Participants were evaluated every 2 months, alternating between scheduled hospital visits and telephone interviews. Parents kept a weekly diary and were instructed to bring their child in for assessment if they showed any signs of tics.
The average follow-up period was 1.6 years, but some of the children were followed for up to 48 months. During the study, there were a total of 1944 assessments, including 939 telephone interviews and 1005 clinical visits.
More Common in Boys
Investigators defined tic onset as the first occurrence of any sudden, rapid, recurrent, nonrhythmic involuntary movement and/or vocalization on at least three separate days within a period of 3 weeks.
The investigators assessed GAS exposure using parameters from throat swabs, serum anti-streptolysin O titers, and anti-DNAse B titers.
They used multiple definitions and combinations of GAS exposures “to make sure we weren’t missing any association because we didn’t use the right definition,” said Schrag. She explained a definite strep infection is not always clear-cut.
At baseline, 17.0% participants tested positive for GAS, and 78.8% tested negative. No throat swab was available from 4.2% of participants.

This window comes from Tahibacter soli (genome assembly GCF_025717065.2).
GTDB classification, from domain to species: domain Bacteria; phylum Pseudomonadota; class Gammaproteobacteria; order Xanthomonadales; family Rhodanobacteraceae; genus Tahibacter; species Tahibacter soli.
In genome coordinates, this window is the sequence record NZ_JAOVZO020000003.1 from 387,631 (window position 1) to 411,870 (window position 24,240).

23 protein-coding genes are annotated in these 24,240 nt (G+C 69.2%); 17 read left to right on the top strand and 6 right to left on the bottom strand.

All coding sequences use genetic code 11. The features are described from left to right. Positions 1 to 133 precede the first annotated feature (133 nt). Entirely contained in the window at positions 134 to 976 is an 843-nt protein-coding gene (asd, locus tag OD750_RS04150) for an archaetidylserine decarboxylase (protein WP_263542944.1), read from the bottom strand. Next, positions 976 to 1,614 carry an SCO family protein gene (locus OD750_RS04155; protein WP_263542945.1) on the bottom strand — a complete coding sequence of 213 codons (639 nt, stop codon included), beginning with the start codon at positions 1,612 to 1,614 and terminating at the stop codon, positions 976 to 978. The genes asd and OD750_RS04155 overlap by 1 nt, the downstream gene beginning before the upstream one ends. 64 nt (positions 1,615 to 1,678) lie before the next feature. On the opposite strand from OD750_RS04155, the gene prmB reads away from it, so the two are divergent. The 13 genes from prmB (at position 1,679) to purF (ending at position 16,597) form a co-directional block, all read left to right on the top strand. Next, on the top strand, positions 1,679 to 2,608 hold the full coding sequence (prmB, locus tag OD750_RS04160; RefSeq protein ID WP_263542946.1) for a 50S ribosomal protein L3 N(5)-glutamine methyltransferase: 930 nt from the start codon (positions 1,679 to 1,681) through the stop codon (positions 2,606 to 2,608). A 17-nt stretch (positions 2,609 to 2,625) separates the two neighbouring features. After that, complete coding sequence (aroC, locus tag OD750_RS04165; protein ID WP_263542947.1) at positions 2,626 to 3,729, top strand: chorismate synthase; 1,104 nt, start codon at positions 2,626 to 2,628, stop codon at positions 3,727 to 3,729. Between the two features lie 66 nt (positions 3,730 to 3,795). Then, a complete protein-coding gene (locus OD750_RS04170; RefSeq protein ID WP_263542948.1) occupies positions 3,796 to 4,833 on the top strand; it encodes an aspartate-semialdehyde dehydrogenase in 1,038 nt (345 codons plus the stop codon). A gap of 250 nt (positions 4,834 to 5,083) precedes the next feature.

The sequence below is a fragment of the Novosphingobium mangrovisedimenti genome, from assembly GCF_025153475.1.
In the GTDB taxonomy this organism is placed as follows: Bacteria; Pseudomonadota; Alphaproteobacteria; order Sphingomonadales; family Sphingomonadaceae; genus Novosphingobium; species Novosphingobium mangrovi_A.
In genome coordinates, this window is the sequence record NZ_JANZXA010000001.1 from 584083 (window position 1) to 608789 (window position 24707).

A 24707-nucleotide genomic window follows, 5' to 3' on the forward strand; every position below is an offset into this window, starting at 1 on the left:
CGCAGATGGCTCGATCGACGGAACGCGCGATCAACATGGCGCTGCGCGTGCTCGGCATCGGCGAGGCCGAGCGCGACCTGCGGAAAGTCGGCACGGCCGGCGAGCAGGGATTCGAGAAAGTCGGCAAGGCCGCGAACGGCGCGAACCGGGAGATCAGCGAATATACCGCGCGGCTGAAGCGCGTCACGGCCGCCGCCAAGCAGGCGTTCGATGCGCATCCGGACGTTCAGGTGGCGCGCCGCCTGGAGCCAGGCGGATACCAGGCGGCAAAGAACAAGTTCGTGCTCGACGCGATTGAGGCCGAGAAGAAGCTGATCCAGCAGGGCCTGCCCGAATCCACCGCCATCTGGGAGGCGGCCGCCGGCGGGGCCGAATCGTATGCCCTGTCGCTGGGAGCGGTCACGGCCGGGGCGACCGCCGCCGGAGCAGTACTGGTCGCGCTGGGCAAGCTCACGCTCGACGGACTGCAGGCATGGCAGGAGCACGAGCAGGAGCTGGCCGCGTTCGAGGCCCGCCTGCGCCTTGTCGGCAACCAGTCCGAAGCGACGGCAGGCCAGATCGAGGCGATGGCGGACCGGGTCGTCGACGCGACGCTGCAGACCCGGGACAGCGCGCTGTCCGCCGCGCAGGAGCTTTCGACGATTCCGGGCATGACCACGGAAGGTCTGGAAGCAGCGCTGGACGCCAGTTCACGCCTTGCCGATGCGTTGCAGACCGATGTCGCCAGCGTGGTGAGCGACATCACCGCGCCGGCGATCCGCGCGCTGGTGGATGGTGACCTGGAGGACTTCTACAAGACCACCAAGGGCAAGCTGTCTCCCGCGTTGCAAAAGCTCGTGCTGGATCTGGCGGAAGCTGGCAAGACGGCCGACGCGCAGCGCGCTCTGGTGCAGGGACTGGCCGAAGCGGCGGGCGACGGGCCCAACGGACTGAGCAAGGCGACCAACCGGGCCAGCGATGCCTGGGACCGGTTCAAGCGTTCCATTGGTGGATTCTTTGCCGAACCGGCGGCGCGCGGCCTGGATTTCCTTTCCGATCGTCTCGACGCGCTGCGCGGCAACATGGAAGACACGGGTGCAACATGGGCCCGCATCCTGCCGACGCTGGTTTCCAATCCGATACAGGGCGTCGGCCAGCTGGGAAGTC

During follow-up, the number of confirmed positive GAS exposures was 59, 102, 125, and 138, depending on the definition.
Researchers identified 61 tic cases during the study period. There was no evidence of an association of tic onset with GAS exposure after adjusting for age, sex, and parental education level.
However, there was a strong association between tic onset and sex, with girls being 60% less likely to develop tics than boys (hazard ratio, 0.4; 95% CI, 0.2–0.7; P < .01).
This result wasn’t particularly surprising, as it’s known that more boys develop tics than girls. “We just confirmed that in a prospective way,” said Schrag.
Results from sensitivity analyzes confirmed the results. This was also the case with analyzes that excluded visits with missing data on GAS exposure and that further adjusted for clinical site and psychotropic medication use.